That's manager Charlie Brown, star of funny paper, television and pitcher's mound, guilelessly emerging out of the middle distance. And though for a moment there he had a glimmer of hope, everybody else knows he and his teammates are in for another 123-0 clobbering. But so what if wishy-washy nice guys like Charlie finish last? Good grief! Winning isn't everything. A person can still reap the rewards of playing the game—a game which is for the "Peanuts" crowd a kind of nine-inning life: holding for Charlie Brown, for example, the terrifying ups of a fungo ball and offering to Snoopy, that catcher in the wry, the exhilarating downs of a pop fly.
For Manager Brown, getting along is making do with the material at hand—of which the best is schizophrenic Snoopy, who sometimes imagines he is an alligator but steals second base like a lion. A second worthy principle is tolerance. It is horrible, sure, to see easy fly balls muffed, but horribler yet to muff them yourself.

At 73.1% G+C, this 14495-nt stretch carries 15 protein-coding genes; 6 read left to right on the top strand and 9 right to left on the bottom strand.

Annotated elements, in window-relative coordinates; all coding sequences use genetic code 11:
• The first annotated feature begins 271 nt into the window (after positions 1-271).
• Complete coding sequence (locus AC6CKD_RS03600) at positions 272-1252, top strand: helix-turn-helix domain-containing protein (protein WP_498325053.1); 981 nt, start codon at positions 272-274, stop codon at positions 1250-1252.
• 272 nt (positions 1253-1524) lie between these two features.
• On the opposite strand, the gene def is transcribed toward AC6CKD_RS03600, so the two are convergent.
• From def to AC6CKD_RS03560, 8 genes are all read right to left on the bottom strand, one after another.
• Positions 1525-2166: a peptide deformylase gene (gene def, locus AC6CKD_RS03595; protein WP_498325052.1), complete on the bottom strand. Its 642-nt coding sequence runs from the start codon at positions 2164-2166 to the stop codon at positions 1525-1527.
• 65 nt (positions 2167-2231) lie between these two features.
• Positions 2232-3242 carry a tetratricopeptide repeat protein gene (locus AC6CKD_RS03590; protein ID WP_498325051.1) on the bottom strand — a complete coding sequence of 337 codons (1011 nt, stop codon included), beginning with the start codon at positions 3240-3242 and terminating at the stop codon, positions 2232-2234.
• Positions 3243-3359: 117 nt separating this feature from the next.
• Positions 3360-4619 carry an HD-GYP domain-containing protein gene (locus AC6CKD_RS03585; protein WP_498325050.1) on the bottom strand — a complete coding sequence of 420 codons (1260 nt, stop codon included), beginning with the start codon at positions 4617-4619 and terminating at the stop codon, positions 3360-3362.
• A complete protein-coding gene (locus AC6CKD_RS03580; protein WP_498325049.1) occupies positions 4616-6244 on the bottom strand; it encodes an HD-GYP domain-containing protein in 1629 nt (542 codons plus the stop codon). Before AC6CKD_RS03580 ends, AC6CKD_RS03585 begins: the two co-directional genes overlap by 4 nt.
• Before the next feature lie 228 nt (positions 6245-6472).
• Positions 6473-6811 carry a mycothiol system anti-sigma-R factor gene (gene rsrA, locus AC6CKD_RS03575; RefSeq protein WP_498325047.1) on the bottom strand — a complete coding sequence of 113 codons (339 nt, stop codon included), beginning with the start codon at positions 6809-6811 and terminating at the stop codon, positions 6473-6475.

Security is having a good infield behind you, Charlie said once, and while Linus is a deft glove man, he is uncommonly slow.
A good manager must accept criticism, and Charlie has ample opportunity to display this virtue—thanks to Lucy.
June 19, 1966
"Humor which does not say anything is worthless humor," Charles Schulz, the creator of "Peanuts," has written, and to some extent the humor in the strip is a reflection of Schulz's boyhood in Minnesota. "I would never be able to sleep the night before a big game," he says, and what else could be keeping Charlie Brown on the edge of his bed? Things did not go very well this day, it is true, but tomorrow—who can tell about that? "I once pitched a no-hit, no-run game," says Schulz, savoring that childhood memory, and if that could happen in the real life of the creator, is it asking too much that it someday happen in the life of the creation?
Artwork from "Charlie Brown's All-Stars," a Lee Mendelson-Bill Melendez production